I should add: You just have to be careful that what you buy has actually been recorded in hi-rez i.e. 24 bit 96 kHz or higher or pure DSD recordings. Look for labels that state the recording resolution on the box like Pentatone and Chandos, Channel Classics or the excellent Russian new boy on the block Caro Mitis, and avoid labels that don't give out the numbers.
Also have been truly delighted with late era analog recordings that have been converted direct to DSD. They have the warmth and beauty of LP, with amazing clarity, almost like owning the studio master tapes.
I just want to add a word for Oppo Model 95 and also 93. They both play SACDs and every other type of disc superbly and cost a lot less than Krell, etc. Here in the States the 93 is about $500 and the 95 is $1,000. I have played hundreds of various types of discs and my 95 is great. I have no financial interest in the comany. I must also state that their service for their customers is wonderful.
I'd be interested to hear from those who have SACD players whether they think the improvement in sound quality is sufficient to justify purchasing a new player. I ask because I now rarely use my current CD player, preferring lossless FLAC streaming. However, if there's a quantum leap in quality, then it might be worthwhile.
I have seen a very substantive difference, even in Stereo SACD, in terms of ambience, dynamics, attaca and bandwidth.
However, I have seen all that with my Krell, which is quite expensive. So, it depends on the investment you wish to get into.
Thank you, Parla. I shall be sticking with stereo even with SACD. I suppose the law of diminishing returns comes in at some point - at the moment I have other claims for priority on my audio expenditure, so am unlikely to go as far as investing in Krell, but the Oppo might be a realistic option (though I note the curse of 3-D has arrived in its latest version).
I have the Oppo 83 model and it plays sacd like a dream as well as conventional cds.These Oppo players are also great with dvd.I have several dvds that are defective and mess up when I play them on other dvd players,but they play flawlessly on the Oppo.I had bought a $1,000 Marantz sacd player but returned it for a refund because I just wasn`t impressed with it.I then got the Oppo(after reading super positive reviews in both audio and video magazines)for $500.It has a very rich, full, detailed sound with a great sound stage with depth.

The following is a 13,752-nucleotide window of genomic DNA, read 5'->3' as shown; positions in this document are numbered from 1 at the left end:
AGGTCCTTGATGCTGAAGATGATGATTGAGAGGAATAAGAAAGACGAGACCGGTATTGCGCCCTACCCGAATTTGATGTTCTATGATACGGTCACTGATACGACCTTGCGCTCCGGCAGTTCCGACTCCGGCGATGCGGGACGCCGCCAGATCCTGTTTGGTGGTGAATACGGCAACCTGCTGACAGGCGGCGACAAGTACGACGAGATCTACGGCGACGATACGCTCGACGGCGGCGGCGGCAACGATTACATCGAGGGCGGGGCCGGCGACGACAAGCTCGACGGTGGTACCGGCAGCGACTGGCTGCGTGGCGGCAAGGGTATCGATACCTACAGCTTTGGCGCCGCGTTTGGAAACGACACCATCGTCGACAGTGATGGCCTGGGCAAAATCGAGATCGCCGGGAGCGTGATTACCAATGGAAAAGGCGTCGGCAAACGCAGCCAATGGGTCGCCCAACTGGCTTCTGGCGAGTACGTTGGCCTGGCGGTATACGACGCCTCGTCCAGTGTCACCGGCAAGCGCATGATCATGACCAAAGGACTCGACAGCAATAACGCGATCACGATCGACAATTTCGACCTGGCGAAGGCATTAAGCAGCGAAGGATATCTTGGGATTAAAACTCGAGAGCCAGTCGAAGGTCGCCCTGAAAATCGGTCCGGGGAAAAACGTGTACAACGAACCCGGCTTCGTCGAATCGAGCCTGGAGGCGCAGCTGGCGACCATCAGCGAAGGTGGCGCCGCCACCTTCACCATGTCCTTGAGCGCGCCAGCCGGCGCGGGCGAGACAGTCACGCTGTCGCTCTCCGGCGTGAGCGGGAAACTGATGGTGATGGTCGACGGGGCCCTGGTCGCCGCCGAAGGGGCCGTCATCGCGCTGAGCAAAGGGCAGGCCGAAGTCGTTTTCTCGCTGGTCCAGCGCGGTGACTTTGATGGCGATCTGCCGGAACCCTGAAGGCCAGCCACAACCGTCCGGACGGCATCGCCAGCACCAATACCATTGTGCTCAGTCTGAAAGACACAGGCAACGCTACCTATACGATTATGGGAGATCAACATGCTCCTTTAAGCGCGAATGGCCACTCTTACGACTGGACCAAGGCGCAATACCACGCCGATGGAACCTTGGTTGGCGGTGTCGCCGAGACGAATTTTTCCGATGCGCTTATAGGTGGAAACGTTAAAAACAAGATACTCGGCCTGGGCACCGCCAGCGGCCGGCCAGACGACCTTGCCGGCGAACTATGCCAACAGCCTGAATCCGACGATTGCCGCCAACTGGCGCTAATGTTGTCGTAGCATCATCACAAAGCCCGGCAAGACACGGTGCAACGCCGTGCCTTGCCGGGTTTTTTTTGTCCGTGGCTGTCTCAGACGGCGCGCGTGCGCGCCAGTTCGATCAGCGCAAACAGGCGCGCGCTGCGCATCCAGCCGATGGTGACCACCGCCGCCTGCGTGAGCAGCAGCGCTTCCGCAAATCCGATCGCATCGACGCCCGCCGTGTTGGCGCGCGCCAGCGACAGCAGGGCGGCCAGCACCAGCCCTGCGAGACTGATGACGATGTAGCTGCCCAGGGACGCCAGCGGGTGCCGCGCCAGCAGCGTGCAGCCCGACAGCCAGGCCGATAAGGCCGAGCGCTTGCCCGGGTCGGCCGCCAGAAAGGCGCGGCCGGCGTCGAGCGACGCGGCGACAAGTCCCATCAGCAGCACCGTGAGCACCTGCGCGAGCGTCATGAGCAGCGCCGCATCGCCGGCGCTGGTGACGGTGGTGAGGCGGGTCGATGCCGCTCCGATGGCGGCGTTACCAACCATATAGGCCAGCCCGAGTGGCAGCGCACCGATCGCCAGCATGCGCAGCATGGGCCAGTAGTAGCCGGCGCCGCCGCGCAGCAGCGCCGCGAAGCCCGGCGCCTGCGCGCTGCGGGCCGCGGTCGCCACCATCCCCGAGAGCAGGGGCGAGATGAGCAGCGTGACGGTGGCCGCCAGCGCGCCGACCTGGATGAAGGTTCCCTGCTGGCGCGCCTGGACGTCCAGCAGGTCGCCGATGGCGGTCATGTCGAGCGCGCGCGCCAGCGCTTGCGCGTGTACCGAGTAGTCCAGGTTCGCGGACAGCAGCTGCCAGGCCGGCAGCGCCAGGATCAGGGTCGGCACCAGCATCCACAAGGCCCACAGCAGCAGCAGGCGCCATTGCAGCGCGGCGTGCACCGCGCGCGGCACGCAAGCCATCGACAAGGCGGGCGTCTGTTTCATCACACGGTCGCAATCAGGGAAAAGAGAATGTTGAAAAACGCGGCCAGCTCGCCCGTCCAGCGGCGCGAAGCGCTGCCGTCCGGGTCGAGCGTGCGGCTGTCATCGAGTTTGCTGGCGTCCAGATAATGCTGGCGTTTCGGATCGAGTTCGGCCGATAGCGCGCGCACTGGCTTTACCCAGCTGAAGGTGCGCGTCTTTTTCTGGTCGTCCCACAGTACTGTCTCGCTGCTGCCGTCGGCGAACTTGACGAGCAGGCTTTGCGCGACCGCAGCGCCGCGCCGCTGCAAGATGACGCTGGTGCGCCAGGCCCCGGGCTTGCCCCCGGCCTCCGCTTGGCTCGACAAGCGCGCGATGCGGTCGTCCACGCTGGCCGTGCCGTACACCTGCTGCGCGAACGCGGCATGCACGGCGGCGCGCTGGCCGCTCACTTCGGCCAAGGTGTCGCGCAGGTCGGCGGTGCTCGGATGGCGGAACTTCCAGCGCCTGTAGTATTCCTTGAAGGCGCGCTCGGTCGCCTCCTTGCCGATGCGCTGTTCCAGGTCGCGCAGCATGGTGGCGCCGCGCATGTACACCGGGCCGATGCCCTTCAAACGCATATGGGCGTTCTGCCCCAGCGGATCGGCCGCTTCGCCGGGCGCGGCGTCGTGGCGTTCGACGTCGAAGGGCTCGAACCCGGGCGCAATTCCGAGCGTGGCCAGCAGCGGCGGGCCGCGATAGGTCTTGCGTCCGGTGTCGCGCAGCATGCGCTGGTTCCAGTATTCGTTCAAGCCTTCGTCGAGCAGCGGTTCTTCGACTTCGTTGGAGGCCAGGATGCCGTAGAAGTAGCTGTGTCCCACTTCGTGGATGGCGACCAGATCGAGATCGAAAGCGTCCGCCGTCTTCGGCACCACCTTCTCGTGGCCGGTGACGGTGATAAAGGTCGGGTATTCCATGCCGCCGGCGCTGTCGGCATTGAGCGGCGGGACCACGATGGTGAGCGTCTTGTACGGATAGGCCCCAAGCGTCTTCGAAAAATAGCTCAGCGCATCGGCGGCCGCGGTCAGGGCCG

It's great news to see that in April EMI UK are releasing a new series of audiophile discs on SACD - The Signature Collection, at affordable prices. I just hope that future releases will, unlike EMI Japan, offer Multichannel SACD in addition to stereo SACD. EMI has a great back catalogue and some excellent current artists such as L'Arpeggiata, that I would love to hear in SACD multichannels sound. So thanks EMI for supporting SACD in this way, let us hope you offer a good choice of SACDs to cater for us all, with a surround sound option of course!
It's great news to see that in April EMI UK are releasing a new series of audiophile discs on SACD - The Signature Collection, at affordable prices.
I have my reservations too. However, it's a movement to the right direction.
Let's see what the final product might be. Based on Pentatone's reworking catalogue of Philips, I can't say I'm impressed, but I'm satisfied, to a considerable degree.